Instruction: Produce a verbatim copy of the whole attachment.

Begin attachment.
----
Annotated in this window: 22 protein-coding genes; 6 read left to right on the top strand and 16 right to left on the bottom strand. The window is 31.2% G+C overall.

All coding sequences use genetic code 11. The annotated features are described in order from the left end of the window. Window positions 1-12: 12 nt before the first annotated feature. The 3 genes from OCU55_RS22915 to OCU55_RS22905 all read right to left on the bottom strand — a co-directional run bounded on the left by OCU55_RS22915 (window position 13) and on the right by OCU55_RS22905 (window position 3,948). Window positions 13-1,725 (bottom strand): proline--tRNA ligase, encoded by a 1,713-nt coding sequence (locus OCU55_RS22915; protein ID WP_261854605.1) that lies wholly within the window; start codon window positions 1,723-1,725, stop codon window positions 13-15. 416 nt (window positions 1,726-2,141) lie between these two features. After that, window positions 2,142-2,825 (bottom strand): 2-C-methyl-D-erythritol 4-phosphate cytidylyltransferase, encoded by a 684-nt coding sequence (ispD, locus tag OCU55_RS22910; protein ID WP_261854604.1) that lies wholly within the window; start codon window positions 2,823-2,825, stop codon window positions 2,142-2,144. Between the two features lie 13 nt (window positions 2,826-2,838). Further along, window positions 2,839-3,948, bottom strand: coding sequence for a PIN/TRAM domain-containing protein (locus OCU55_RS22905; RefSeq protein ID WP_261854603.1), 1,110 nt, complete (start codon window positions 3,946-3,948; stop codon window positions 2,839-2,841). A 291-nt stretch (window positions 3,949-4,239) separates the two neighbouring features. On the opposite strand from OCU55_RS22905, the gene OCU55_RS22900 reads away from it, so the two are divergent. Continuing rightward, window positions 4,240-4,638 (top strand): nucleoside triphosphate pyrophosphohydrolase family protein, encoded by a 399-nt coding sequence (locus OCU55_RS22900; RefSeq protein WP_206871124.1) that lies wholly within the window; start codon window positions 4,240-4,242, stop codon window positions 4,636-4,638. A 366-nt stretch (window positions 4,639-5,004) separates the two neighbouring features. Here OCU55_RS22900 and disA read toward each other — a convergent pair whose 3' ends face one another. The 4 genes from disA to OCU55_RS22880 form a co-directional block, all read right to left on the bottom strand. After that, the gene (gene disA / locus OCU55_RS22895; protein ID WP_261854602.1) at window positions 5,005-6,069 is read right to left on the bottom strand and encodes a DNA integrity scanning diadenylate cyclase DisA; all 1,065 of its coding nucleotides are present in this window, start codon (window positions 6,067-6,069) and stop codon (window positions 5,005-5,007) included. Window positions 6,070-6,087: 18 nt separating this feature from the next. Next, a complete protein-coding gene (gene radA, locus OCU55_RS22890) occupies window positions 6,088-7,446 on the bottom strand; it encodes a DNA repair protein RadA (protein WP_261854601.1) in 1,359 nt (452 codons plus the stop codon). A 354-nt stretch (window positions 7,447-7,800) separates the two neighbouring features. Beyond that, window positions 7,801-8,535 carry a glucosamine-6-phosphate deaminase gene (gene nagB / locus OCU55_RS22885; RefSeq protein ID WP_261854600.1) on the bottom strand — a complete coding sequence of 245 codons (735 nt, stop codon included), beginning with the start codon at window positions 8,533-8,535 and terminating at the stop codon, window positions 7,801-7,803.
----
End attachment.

Annotated in this window: 22 protein-coding genes; 6 read left to right on the top strand and 16 right to left on the bottom strand. The window is 31.2% G+C overall.

All coding sequences use genetic code 11. The annotated features are described in order from the left end of the window. Window positions 1-12: 12 nt before the first annotated feature. The 3 genes from OCU55_RS22915 to OCU55_RS22905 all read right to left on the bottom strand — a co-directional run bounded on the left by OCU55_RS22915 (window position 13) and on the right by OCU55_RS22905 (window position 3,948). Window positions 13-1,725 (bottom strand): proline--tRNA ligase, encoded by a 1,713-nt coding sequence (locus OCU55_RS22915; protein ID WP_261854605.1) that lies wholly within the window; start codon window positions 1,723-1,725, stop codon window positions 13-15. 416 nt (window positions 1,726-2,141) lie between these two features. After that, window positions 2,142-2,825 (bottom strand): 2-C-methyl-D-erythritol 4-phosphate cytidylyltransferase, encoded by a 684-nt coding sequence (ispD, locus tag OCU55_RS22910; protein ID WP_261854604.1) that lies wholly within the window; start codon window positions 2,823-2,825, stop codon window positions 2,142-2,144. Between the two features lie 13 nt (window positions 2,826-2,838). Further along, window positions 2,839-3,948, bottom strand: coding sequence for a PIN/TRAM domain-containing protein (locus OCU55_RS22905; RefSeq protein ID WP_261854603.1), 1,110 nt, complete (start codon window positions 3,946-3,948; stop codon window positions 2,839-2,841). A 291-nt stretch (window positions 3,949-4,239) separates the two neighbouring features. On the opposite strand from OCU55_RS22905, the gene OCU55_RS22900 reads away from it, so the two are divergent. Continuing rightward, window positions 4,240-4,638 (top strand): nucleoside triphosphate pyrophosphohydrolase family protein, encoded by a 399-nt coding sequence (locus OCU55_RS22900; RefSeq protein WP_206871124.1) that lies wholly within the window; start codon window positions 4,240-4,242, stop codon window positions 4,636-4,638. A 366-nt stretch (window positions 4,639-5,004) separates the two neighbouring features. Here OCU55_RS22900 and disA read toward each other — a convergent pair whose 3' ends face one another. The 4 genes from disA to OCU55_RS22880 form a co-directional block, all read right to left on the bottom strand. After that, the gene (gene disA / locus OCU55_RS22895; protein ID WP_261854602.1) at window positions 5,005-6,069 is read right to left on the bottom strand and encodes a DNA integrity scanning diadenylate cyclase DisA; all 1,065 of its coding nucleotides are present in this window, start codon (window positions 6,067-6,069) and stop codon (window positions 5,005-5,007) included. Window positions 6,070-6,087: 18 nt separating this feature from the next. Next, a complete protein-coding gene (gene radA, locus OCU55_RS22890) occupies window positions 6,088-7,446 on the bottom strand; it encodes a DNA repair protein RadA (protein WP_261854601.1) in 1,359 nt (452 codons plus the stop codon). A 354-nt stretch (window positions 7,447-7,800) separates the two neighbouring features. Beyond that, window positions 7,801-8,535 carry a glucosamine-6-phosphate deaminase gene (gene nagB / locus OCU55_RS22885; RefSeq protein ID WP_261854600.1) on the bottom strand — a complete coding sequence of 245 codons (735 nt, stop codon included), beginning with the start codon at window positions 8,533-8,535 and terminating at the stop codon, window positions 7,801-7,803.